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Reviewed by Grant Leishman for Readers' Favorite
Father’s Gold Secret by Wu, Sing-yung is a factual account of the retreat of the Nationalists, under Chiang Kai-shek, to Taiwan, after the Communist takeover in China under Mao Zedong. The story explores how the massive stores of gold bullion in China’s central bank were secretly spirited away from the mainland and would play a vital role in the transformation of Taiwan into an industrial powerhouse in the latter part of the twentieth century. The author is the son of Chiang Kai-shek’s Military Finance Chief, General Song-qing Wu. It was the author’s father who was the architect of successfully managing to transfer such large quantities of bullion out from under the Communist’s noses and, in a circuitous route, ultimately to Taiwan. When Dr. Wu was given his father’s detailed diaries, following his father’s death, he immediately understood that many of the myths, stories, and even historical experts’ books on the subject of the gold transfers were mistaken, exaggerated, or outright false. Despite being a busy professional medical researcher, he was determined to set the record straight, using his father’s diaries, along with recently declassified documents and even eye-witness testimony from some who were there. He has painstakingly put together a story that involves deceit, double-dealing, and incompetence at some of the highest levels of both the Nationalist and Communist governments along with the story of how Taiwan managed to transform from an impoverished, agricultural-based economy to one of the richest industrial nations in Asia and indeed the world.
Father’s Gold Secret bears out the premise that “truth is stranger than fiction”. It was a fascinating first-person account (the diaries) of what truly happened in China in the middle decades of the twentieth century. Author Wu, Sing-yung was just an elementary schoolboy at the time and had little understanding of the political importance of his father’s job as Military Finance Chief nor indeed the risk and danger of the job and how fortunate the family was to have escaped to Taiwan when they did. Looking back after having read the diaries, researching the story of the gold, and interviewing many of the players still alive from that period, he now understands fully the role his father played in saving the idea of a “Free China” and the wonderful society that was eventually created in Taiwan by Chiang Kai-shek and other men like his father. This book is meticulously researched and well-annotated, giving it an air of absolute veracity.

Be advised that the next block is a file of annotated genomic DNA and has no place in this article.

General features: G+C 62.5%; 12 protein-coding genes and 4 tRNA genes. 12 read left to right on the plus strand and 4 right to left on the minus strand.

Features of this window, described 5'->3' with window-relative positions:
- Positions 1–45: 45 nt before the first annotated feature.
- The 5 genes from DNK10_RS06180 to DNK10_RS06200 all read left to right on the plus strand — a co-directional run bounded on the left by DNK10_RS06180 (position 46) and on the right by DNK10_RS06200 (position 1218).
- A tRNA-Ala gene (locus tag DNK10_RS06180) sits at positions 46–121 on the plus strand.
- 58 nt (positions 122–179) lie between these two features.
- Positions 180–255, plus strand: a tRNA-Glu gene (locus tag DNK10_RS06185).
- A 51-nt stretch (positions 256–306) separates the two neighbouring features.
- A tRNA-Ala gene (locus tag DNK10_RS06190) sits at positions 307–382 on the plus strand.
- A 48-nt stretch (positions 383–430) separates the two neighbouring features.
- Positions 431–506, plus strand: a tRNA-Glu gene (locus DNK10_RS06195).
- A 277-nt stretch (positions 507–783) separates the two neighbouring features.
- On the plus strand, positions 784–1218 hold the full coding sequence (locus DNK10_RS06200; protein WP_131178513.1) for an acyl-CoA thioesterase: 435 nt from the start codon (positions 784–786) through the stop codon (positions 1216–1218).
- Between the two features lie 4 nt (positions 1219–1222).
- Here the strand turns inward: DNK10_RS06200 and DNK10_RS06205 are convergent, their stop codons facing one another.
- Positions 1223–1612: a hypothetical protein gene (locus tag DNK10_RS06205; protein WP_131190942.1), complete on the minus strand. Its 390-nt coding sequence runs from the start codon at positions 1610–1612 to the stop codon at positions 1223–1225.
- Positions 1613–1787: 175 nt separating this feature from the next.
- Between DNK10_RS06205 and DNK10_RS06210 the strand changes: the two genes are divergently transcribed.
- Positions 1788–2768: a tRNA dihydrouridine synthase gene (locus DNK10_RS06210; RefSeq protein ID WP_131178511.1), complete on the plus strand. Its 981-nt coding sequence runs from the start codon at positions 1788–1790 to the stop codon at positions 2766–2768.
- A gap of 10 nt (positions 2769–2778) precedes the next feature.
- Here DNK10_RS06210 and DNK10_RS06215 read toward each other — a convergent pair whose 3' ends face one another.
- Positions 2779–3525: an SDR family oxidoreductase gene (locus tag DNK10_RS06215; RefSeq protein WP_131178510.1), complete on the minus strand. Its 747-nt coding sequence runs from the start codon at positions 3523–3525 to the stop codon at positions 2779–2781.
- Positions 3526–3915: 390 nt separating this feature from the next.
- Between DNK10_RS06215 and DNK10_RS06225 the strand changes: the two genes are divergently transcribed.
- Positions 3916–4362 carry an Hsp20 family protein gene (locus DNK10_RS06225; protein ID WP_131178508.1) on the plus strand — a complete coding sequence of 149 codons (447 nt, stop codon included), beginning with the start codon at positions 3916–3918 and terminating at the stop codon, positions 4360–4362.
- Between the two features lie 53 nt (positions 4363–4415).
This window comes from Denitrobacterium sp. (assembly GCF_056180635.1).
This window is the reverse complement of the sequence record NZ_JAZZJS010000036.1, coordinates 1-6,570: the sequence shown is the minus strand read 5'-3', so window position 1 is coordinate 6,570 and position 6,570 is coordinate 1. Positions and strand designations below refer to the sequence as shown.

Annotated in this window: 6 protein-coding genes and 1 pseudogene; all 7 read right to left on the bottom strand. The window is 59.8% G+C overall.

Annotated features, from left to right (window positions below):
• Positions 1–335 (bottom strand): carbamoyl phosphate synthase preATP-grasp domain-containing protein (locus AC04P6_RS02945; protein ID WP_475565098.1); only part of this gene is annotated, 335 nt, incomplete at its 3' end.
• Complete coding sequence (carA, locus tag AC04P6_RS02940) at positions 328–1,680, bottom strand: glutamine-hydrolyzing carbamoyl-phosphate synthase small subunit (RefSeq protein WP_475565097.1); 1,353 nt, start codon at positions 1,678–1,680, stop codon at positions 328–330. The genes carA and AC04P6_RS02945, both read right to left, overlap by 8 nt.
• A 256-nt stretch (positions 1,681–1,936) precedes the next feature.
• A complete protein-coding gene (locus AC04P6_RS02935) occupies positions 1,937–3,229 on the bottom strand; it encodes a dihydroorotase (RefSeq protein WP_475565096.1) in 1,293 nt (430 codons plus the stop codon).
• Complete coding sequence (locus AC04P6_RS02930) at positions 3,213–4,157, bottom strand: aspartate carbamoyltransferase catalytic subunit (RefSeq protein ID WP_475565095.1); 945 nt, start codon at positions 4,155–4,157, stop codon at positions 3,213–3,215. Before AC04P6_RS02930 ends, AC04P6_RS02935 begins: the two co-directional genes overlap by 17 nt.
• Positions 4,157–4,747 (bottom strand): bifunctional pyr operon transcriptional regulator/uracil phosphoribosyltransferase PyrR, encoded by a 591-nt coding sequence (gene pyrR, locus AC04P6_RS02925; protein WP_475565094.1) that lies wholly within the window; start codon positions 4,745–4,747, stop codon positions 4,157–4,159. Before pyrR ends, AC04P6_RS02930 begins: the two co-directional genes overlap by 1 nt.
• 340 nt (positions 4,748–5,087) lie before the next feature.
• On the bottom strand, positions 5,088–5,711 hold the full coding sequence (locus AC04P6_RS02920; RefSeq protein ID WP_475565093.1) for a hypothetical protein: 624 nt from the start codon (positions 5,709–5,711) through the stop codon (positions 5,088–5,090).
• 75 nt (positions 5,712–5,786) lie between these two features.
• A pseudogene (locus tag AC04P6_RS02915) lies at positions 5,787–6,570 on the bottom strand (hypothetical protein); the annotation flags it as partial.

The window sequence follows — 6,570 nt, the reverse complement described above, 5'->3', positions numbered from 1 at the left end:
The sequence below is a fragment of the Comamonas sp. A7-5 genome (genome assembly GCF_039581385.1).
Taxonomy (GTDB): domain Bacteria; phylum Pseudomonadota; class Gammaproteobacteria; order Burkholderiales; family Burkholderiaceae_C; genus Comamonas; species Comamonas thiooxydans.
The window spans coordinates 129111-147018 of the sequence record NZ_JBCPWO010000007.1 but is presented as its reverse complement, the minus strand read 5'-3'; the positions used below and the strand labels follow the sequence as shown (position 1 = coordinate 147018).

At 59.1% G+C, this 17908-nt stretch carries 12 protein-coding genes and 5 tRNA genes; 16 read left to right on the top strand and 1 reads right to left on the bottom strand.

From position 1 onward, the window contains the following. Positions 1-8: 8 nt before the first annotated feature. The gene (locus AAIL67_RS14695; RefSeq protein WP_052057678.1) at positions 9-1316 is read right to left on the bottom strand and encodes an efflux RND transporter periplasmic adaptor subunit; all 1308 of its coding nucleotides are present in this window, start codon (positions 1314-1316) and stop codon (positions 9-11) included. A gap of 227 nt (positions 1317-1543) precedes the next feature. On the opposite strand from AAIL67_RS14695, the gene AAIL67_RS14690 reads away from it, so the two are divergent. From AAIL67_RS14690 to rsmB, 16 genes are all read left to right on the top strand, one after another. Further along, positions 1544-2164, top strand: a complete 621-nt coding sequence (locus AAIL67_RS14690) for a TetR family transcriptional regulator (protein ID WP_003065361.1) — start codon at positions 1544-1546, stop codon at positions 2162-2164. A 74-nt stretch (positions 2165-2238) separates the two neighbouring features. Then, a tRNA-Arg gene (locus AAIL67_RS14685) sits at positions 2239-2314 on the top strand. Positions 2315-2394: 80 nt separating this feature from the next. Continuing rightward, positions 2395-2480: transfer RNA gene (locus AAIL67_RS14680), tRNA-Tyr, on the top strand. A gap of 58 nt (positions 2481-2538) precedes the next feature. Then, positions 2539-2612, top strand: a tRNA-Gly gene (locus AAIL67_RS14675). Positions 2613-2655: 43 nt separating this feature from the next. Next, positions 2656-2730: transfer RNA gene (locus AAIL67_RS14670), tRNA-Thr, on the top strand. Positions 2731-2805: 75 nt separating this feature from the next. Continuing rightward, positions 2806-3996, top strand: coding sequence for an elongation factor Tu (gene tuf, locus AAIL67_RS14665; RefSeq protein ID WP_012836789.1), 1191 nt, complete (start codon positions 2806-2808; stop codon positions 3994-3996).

One can feel the author’s hubris at many of the mistakes made by serious historical commentators in their previous study and works on this period of history in China. Clearly, the author was determined to set the record straight, particularly as it applied to the common fallacy that everyone in the Nationalist political power structure was corrupt and filled with incompetence and nepotism. His father’s efforts and humility in his handling of political power and vast quantities of wealth during the time of the Japanese occupation and the civil war with the Communists was clearly something he was immensely proud of and this shines through in the narrative. For anyone who does not understand the dynamic between mainland China (the Communists) and the island of Taiwan (Republic of China), this is an exceptional read as it clearly shows how we got to where we are now and offers some interesting thoughts for the future of China. I can highly recommend this read to anyone with a historical interest.